John Trigonis who is the Manager of Film and Video at Indiegogo is an expert in Crowdfunding, filmmaker, published poet, and the author of the book Crowdfunding for Filmmakers: The Way to a Successful Film Campaign. He wanted to help filmmakers who don’t consider themselves crowdfunders and don’t know what strategies to follow to have a successful film campaign. Crowdfunding for Filmmakers offers a wide variety of tips about utilizing today’s technological and social innovations, team building, audience outreach, and crowdfunder etiquette.
The main job of John Trigonis at Indiegogo is to help filmmakers and other artists raise money using Indiegogo to run successful campaigns. Indiegogo isn’t just limited to films other projects that can have a funding campaigns, but John handles film, web, video, and transmedia. John found his opportunity at Indiegogo later after he ran his own Indiegogo campaign in 2010 for a short film called Cerise. Later on he used Twitter to talk about his book and give his followers advice how to run funding campaigns. He didn’t like to charge people to share his knowledge or services. Co-founder of Indiegogo Danae Rigelmann and CEO Slava Rubin noticed his presence on Twitter and they started supporting him. One day Indiegogo retweeted him on Twitter saying “You are doing a really good job at this, but you are not charging. We think your stuff is worth it, so let’s get you do your stuff working for us, because we think you have the same fit as Indiegogo.”
I have been following John Trigonis since I met him at the Austin Film Festival in 2013. I decided to ask him a few questions about crowdfunding since my network of filmmakers are very interested in this topic.
1. There are different ways to market a crowdfunding campaign with the presence of a wide spectrum of social media. What's the most effective engine to raise money for a campaign in social media?
“I've often been quoted as saying that without social media, crowdfunding would not be possible, and I stick to that to this day. Twitter is probably the most important social media tool, since through Twitter, you have the ability to use crowdfunding for what it's best at –– reaching a wider audience, through the use of hashtags and by building your own handle into the fabric of the industries you want to be associated with most.”
2. What's the most successful way to raise money on Indiegogo or Kickstarter?
“Well, being that I wrote an entire book on the subject of Crowdfunding for Filmmakers, I'd simply suggest that everyone pick up a copy of it and read through it from first to last page before starting a campaign. But simply stated, I can say that the best way to raise funds through crowdfunding is to make the campaign more about the crowd and less about the funding. Pitch your project not like a salesperson, but as a person who has passion for their particular project. Offer perks that are more experiential and unique over ones that are merchandise-driven. And promote your campaign via email and social media, and tap into a larger community of people so that you can unlock the true purpose of crowdfunding for creative projects, which is extending your reach, strengthening your brand, and building more of an audience for your current and future projects.”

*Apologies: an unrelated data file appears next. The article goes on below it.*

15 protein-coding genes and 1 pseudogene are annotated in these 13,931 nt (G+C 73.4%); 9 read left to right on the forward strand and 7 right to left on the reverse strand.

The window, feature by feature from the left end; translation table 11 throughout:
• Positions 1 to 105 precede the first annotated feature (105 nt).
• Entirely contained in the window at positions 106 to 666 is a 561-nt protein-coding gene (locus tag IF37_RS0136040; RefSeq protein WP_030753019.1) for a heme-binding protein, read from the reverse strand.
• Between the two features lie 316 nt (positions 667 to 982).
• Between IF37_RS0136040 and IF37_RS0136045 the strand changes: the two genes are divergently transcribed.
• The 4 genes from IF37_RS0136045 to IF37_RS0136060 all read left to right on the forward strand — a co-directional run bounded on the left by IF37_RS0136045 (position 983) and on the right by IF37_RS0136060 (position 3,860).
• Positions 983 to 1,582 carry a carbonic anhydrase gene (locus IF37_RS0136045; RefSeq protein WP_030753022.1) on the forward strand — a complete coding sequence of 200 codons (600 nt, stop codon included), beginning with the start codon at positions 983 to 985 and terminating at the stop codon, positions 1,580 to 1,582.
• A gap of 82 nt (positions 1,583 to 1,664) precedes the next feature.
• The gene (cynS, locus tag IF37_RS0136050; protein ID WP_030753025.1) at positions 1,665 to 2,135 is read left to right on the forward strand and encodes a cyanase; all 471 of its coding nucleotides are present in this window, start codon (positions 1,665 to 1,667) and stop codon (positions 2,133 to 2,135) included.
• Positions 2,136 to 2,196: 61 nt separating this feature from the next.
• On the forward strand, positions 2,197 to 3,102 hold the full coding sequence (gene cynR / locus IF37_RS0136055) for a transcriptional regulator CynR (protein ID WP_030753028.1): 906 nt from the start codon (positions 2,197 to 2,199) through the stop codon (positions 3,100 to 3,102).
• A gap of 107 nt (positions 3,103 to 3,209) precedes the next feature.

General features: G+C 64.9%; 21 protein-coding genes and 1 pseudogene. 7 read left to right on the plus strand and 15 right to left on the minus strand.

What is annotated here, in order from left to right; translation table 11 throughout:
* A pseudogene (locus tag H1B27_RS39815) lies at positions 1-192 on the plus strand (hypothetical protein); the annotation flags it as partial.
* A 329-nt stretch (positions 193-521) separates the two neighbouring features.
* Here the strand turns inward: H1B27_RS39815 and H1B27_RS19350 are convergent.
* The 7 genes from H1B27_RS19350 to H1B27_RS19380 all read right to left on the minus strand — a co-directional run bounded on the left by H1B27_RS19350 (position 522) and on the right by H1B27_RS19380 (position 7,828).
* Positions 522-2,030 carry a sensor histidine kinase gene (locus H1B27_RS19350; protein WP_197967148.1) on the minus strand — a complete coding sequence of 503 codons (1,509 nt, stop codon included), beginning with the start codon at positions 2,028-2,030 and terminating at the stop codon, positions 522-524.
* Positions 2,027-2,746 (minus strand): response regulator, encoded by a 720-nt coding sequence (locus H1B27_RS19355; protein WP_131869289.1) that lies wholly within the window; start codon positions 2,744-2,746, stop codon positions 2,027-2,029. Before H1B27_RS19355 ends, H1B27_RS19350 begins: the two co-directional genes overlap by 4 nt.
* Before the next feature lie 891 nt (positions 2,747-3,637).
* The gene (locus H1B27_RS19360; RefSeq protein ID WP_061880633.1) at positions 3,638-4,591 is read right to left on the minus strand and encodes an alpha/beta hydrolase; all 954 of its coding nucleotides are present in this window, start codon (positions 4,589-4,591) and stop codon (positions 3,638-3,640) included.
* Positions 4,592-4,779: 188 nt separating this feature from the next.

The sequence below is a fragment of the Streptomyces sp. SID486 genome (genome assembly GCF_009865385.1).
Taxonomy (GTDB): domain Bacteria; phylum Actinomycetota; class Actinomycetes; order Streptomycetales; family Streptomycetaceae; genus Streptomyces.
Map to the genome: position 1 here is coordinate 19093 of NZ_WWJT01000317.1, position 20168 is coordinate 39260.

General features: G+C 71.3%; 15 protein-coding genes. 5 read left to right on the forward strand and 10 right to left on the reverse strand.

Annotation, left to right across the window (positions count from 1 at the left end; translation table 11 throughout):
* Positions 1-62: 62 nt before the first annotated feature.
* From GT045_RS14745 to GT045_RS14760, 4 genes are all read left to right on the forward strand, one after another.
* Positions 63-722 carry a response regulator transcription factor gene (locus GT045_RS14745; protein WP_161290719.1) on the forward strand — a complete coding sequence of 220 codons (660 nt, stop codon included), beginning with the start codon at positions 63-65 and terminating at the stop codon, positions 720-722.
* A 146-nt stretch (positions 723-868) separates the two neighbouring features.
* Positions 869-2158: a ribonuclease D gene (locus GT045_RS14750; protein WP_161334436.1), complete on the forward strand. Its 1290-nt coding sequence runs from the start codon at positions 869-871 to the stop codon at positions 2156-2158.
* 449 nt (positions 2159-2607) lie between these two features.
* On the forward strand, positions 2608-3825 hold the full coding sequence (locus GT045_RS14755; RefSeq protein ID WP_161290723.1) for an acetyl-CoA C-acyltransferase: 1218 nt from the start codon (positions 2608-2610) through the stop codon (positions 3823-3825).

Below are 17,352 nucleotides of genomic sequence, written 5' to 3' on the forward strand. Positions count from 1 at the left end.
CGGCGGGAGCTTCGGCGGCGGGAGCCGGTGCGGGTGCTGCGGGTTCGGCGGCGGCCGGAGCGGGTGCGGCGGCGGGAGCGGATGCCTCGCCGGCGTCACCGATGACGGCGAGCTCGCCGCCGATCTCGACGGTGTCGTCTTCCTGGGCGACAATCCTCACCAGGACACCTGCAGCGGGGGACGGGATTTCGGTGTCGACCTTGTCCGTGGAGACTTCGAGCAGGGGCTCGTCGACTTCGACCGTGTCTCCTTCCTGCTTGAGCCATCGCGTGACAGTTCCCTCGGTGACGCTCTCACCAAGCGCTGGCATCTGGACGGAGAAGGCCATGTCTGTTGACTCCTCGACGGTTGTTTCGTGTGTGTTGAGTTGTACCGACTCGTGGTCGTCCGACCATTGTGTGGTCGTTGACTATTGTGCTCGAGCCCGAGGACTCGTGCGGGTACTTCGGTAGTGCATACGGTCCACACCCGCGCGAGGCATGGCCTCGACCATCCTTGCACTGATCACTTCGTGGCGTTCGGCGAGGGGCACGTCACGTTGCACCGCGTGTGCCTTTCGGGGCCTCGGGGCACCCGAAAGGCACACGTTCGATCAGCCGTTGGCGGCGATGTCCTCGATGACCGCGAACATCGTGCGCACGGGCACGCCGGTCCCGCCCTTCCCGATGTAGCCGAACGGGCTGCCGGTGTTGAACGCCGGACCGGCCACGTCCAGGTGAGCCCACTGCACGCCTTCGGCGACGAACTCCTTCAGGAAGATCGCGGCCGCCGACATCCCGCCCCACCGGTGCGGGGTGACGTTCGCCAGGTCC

3. How important is the video during your campaign for crowdfunding? Can you share with us some tips to make the video more attractive?
“Your crowdfunding pitch video is the most important element of your campaign. First impressions matter; more so, they last. That said, you need to come across to your potential contributors as a genuine person with a good idea for which you'd like to bring onboard and make them an integral part of the process.”
4. There is a lot of confusion about perks-based "Donor Crowdfunding" which exists today, and the possibly forthcoming investment based "Equity Crowdfunding." Could the perks-based crowdfunding still be an effective way to raise funds for a project or do you think the film industry would be leaning towards the model of "Equity Crowdfunding for safety?
“First, the term "donor" is not the best word to use for it, as no one is donating any money; they're contributing (that's the proper word) in exchange for a perk, or reward, for doing so; it is not a donation. Now, I don't talk much about equity crowdfunding or the JOBS Act because there's still way too many questions about it for anyone to have any real solid opinion about it, but I will say that the perks-based crowdfunding model for film and creative projects, primarily, is revolutionary; once you add equity into the picture, crowdfunding simply reverts to "business as usual" and loses the participation factor that lures many to want to contribute to a campaign, since it's puts the "funding" before the "crowd," and that's not necessarily the best way to push crowdfunding forward. It may be its natural evolution, but nowhere close to a new revolution.”
The secret of success for filmmakers or any other profession besides luck or being in the right place at the right time makes a big difference which is why you should be willing to try over and over again, so you can make it easier for luck to find you. Stay in the game, prioritize, use the resources wisely, stay focus. You never know what’s expecting you tomorrow. John Trigonis is an example of success. Follow him on Twitter @Trigonis , Facebook, LinkedIn, Amazon Crowdfunding for Filmmakers, Website
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Published on Feb 17, 2014